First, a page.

Is There a Role for Turmeric in Ulcerative Colitis?



Inflammatory bowel disease (IBD) is an umbrella term for several conditions that cause severe inflammation in the digestive system. The two primary illnesses under this term are Crohn’s disease and ulcerative colitis. These conditions differ based on where they occur in the intestine and the symptoms they cause. The primary symptom of ulcerative colitis are ulcers in the digestive tract, leading to pain, diarrhea, and inflammation. Crohn’s disease causes severe inflammation throughout the gut, also leading to pain and digestive disturbances.

If left untreated, IBD can lead to severe malnutrition and other debilitating symptoms. Unfortunately, the cause of these conditions is unknown and a firm diagnosis can be challenging. Current medical treatments for IBD, such as corticosteroids, have significant side effects. Therefore, there is an effort to find effective treatments with fewer adverse side effects.1

Curcumin, the powerful antioxidant in turmeric, has recently been found to be potentially beneficial for ulcerative colitis. Curcumin is well known as an anti-inflammatory agent. This is because curcumin can lower the amount of inflammatory cytokines, or molecules in the body that signal inflammation.2  Therefore, it may have the potential to reduce inflammation caused by ulcerative colitis. Although research on curcumin and ulcerative colitis is preliminary, the results are promising.

Preliminary research

 

One study evaluated the effect of curcumin on 50 patients with mild-to-moderate ulcerative colitis. These patients did not respond to the maximum dose of a medication called mesalamine. During the month-long study period, they were given 3,000 mg per day of curcumin or a placebo pill in addition to the mesalamine treatment. A placebo is a harmless pill identical to the curcumin supplement that is designed to have no real effect. Of those that received the curcumin, 53.8% were in remission after 4 weeks, compared to none of the patients who received the placebo.3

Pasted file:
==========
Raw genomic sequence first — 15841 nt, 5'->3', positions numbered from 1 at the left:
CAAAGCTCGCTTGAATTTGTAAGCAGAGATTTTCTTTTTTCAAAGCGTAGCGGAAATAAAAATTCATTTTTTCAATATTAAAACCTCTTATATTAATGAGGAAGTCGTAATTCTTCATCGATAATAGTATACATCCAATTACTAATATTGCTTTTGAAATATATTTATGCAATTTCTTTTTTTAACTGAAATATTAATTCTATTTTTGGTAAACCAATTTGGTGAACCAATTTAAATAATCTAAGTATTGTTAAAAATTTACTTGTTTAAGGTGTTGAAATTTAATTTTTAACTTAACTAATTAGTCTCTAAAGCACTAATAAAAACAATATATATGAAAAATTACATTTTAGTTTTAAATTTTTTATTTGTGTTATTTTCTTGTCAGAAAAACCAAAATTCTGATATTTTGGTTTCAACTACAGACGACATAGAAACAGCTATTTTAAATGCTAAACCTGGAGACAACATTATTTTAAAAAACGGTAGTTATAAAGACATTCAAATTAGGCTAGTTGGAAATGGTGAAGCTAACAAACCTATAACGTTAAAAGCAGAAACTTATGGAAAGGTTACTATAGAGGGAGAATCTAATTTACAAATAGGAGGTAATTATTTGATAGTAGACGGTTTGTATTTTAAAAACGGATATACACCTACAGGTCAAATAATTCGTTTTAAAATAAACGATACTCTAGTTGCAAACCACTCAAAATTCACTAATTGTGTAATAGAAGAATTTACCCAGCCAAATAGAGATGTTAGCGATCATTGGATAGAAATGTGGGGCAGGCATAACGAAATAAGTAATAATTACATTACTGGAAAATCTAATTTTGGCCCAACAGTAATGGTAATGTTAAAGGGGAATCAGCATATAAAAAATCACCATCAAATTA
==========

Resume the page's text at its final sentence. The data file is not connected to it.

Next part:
Click here to read the study

A slightly larger study evaluated the use of curucmin on the prevention of relapse in 89 patients with ulcerative colitis. Half the patients received 2,000 mg of curcumin per day in addition to standard medications and the other half were given a placebo for six months. Of the patients who received curcumin, only 2 (4.65%) relapsed during the six-month study period, whereas 8 (20.51%) relapsed in the placebo group. Researchers concluded that curcumin could potentially help reduce the risk of relapse in patients with UC, although larger studies are needed.4

The study can be found here

    Is curcumin a viable treatment for ulcerative colitis?

    Although this research is promising, these studies are not large enough to draw conclusive results. A large-scale, double blind trial needs to be conducted to help determine the proper use and dosage of curcumin for people with ulcerative colitis. Other criteria for the use of curcumin also need to be established such as any potential drug interactions and the best time to initiate treatment. Regardless, the results are encouraging. Curcumin may provide a complement to traditional treatments with fewer negative side effects.

     

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